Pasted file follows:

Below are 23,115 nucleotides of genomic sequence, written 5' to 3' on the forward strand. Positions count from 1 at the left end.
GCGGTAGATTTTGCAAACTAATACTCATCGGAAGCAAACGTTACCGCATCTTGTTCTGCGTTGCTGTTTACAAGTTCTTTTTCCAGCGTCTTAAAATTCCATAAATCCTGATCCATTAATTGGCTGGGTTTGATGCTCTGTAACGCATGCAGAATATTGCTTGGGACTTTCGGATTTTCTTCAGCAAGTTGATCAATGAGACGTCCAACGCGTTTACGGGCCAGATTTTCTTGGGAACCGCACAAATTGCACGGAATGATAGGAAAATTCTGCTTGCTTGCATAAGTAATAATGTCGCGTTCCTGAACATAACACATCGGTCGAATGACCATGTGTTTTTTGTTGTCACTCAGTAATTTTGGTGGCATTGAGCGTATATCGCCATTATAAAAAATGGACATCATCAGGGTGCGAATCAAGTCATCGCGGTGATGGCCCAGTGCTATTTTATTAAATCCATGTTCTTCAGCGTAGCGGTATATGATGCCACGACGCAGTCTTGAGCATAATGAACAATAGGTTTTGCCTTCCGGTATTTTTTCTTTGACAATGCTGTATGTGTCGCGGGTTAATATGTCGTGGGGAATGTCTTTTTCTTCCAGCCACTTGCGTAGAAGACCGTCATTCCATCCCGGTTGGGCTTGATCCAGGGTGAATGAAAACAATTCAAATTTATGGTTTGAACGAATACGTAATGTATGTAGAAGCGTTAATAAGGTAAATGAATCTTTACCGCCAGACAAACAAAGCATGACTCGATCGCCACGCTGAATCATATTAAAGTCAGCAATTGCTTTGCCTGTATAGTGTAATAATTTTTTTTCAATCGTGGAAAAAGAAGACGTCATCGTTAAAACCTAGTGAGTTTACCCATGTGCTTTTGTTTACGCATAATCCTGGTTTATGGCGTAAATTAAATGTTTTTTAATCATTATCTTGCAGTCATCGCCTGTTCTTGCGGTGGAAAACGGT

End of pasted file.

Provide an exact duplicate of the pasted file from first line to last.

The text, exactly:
Below are 23,115 nucleotides of genomic sequence, written 5' to 3' on the forward strand. Positions count from 1 at the left end.
GCGGTAGATTTTGCAAACTAATACTCATCGGAAGCAAACGTTACCGCATCTTGTTCTGCGTTGCTGTTTACAAGTTCTTTTTCCAGCGTCTTAAAATTCCATAAATCCTGATCCATTAATTGGCTGGGTTTGATGCTCTGTAACGCATGCAGAATATTGCTTGGGACTTTCGGATTTTCTTCAGCAAGTTGATCAATGAGACGTCCAACGCGTTTACGGGCCAGATTTTCTTGGGAACCGCACAAATTGCACGGAATGATAGGAAAATTCTGCTTGCTTGCATAAGTAATAATGTCGCGTTCCTGAACATAACACATCGGTCGAATGACCATGTGTTTTTTGTTGTCACTCAGTAATTTTGGTGGCATTGAGCGTATATCGCCATTATAAAAAATGGACATCATCAGGGTGCGAATCAAGTCATCGCGGTGATGGCCCAGTGCTATTTTATTAAATCCATGTTCTTCAGCGTAGCGGTATATGATGCCACGACGCAGTCTTGAGCATAATGAACAATAGGTTTTGCCTTCCGGTATTTTTTCTTTGACAATGCTGTATGTGTCGCGGGTTAATATGTCGTGGGGAATGTCTTTTTCTTCCAGCCACTTGCGTAGAAGACCGTCATTCCATCCCGGTTGGGCTTGATCCAGGGTGAATGAAAACAATTCAAATTTATGGTTTGAACGAATACGTAATGTATGTAGAAGCGTTAATAAGGTAAATGAATCTTTACCGCCAGACAAACAAAGCATGACTCGATCGCCACGCTGAATCATATTAAAGTCAGCAATTGCTTTGCCTGTATAGTGTAATAATTTTTTTTCAATCGTGGAAAAAGAAGACGTCATCGTTAAAACCTAGTGAGTTTACCCATGTGCTTTTGTTTACGCATAATCCTGGTTTATGGCGTAAATTAAATGTTTTTTAATCATTATCTTGCAGTCATCGCCTGTTCTTGCGGTGGAAAACGGT